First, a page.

A complete understanding of the molecular basis of cancers depends on novel molecular probes to recognize targets of interest. Currently, molecular medicine lacks sufficient molecular probes for the effective study of human diseases like cancer. A new class of designer nucleic acids (termed aptamers) holds great promise in meeting this challenge. Aptamers, which can be selected for single proteins and even small molecules, can be created by a strategy known as SELEX. Instead of using single type of molecules as a target for aptamer selection, we have developed a process, termed cell-SELEX, for aptamer selection using intact living cancer cells. By cell-SELEX, aptamers can be selected for the specific recognition of individual cell types without prior knowledge of the biomarkers for the cell. The selection process is simple, fast, and reproducible. The selected aptamers can bind to target cells with dissociation constants in the nanomolar to picomolar range.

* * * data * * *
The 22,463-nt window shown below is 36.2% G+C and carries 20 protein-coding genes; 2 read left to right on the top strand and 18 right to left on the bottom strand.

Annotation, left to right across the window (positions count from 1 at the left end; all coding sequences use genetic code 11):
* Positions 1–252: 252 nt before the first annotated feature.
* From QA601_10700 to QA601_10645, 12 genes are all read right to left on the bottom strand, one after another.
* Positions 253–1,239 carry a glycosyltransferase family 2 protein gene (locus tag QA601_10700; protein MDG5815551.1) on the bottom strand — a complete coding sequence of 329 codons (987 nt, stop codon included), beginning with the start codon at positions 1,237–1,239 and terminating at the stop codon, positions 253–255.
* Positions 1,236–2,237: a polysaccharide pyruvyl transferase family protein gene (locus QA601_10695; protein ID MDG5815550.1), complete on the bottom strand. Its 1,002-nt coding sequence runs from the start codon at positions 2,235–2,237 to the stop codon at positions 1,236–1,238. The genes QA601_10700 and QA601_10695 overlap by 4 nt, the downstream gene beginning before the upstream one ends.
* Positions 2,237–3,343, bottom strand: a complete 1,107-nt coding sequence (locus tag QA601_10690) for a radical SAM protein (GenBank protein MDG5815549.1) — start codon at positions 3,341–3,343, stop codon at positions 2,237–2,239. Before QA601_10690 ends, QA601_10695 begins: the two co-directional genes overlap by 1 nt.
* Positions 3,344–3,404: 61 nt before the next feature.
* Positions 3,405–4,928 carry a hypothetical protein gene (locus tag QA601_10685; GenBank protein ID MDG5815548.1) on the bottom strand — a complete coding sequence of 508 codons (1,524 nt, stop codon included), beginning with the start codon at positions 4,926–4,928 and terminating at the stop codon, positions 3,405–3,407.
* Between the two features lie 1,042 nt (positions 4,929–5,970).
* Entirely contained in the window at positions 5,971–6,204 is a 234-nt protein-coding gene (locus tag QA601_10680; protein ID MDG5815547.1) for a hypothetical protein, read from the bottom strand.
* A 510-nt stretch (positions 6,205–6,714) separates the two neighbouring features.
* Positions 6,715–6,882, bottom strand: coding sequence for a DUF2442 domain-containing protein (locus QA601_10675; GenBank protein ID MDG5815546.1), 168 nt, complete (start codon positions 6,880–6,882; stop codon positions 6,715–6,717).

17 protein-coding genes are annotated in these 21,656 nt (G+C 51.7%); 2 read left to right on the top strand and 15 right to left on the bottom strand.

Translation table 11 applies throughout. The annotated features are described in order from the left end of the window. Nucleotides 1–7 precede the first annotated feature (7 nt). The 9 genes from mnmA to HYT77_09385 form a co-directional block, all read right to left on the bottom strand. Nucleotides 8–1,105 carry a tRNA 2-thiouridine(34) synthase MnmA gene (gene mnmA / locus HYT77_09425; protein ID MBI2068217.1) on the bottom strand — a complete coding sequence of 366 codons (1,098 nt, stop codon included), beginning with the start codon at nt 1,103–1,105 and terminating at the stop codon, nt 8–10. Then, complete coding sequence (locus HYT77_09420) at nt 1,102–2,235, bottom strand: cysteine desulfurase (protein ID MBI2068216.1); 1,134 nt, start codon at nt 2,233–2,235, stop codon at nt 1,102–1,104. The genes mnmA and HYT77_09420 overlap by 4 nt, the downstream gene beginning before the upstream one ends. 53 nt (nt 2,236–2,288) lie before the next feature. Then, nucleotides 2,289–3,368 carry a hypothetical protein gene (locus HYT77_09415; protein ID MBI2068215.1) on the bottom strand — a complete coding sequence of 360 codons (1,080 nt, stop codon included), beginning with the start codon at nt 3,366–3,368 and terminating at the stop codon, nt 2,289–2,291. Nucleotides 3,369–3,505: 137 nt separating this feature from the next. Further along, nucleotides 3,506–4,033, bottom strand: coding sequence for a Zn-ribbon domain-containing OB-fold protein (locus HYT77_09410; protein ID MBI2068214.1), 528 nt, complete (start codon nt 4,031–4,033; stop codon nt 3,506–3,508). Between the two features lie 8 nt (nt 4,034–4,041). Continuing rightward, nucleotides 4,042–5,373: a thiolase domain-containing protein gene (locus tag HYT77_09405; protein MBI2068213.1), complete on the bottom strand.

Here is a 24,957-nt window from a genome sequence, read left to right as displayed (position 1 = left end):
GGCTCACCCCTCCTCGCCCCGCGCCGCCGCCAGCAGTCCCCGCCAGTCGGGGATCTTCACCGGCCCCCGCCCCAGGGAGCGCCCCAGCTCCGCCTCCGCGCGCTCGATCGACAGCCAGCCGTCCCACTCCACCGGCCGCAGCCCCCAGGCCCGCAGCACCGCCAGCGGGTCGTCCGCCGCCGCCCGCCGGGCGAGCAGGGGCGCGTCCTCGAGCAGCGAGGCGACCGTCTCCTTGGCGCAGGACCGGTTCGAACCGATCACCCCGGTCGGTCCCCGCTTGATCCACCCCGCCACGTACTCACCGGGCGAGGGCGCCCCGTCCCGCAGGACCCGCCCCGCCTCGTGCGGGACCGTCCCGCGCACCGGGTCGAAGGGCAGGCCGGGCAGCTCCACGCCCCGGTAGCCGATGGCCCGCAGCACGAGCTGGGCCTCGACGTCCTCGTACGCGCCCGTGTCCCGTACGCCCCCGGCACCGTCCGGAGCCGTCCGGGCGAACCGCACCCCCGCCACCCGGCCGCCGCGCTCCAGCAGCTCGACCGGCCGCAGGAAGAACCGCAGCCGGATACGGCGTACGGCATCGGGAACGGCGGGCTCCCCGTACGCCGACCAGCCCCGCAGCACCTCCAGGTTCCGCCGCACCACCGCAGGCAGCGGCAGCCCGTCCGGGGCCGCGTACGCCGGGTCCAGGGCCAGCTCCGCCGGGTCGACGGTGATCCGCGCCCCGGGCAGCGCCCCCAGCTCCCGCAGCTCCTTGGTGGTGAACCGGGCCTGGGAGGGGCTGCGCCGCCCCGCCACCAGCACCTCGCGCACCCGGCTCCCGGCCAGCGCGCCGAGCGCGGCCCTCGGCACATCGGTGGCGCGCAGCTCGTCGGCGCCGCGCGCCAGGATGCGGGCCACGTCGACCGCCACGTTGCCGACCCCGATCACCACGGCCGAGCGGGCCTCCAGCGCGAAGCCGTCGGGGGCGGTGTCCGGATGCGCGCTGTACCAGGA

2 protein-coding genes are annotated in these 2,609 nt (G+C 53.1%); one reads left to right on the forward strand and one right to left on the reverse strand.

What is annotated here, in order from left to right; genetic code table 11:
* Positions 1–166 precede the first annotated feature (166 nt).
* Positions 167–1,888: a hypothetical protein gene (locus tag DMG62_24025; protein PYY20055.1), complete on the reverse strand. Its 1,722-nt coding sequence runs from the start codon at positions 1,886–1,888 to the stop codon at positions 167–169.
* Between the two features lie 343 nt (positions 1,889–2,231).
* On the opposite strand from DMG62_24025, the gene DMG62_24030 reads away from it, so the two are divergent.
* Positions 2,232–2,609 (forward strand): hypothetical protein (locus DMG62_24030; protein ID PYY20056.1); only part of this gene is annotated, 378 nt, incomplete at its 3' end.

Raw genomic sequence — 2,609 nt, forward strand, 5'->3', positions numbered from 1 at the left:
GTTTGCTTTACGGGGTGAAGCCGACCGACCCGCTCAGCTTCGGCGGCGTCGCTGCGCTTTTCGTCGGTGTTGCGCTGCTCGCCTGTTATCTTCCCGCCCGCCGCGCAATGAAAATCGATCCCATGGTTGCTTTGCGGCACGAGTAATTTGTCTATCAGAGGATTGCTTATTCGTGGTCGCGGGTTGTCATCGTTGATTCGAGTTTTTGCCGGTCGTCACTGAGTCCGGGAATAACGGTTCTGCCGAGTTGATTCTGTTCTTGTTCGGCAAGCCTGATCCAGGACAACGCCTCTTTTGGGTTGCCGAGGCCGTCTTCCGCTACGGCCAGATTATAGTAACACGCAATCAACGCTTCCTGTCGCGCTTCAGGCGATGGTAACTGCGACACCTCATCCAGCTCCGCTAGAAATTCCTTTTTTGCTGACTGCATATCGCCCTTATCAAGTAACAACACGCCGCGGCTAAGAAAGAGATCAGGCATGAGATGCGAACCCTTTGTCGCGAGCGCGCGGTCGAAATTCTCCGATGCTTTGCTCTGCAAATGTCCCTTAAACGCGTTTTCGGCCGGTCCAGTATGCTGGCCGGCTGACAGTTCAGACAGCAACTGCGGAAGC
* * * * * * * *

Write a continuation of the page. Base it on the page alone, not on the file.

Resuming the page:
So far, we have selected aptamers for nine different cancers (three different types of leukemia (T-cell, B-cell and AML), two types of lung cancers (small cell lung cancer and non-small cell lung cancer), liver cancer, colon cancer, ovarian cancer and breast cancer), infectious diseases and stem cells. All these aptamers worked well for the specific recognition of cancer cells. We used these aptamers in combination with molecular biology, bioanalysis, biophysics, biomedical engineering and nanotechnology in making a variety of advanced molecular tools for molecular medicine. These new tools based on aptamers could be used for early diagnosis and targeted therapy of cancer. Using the aptamers, we are also able to discover new biomarkers for specific cancers.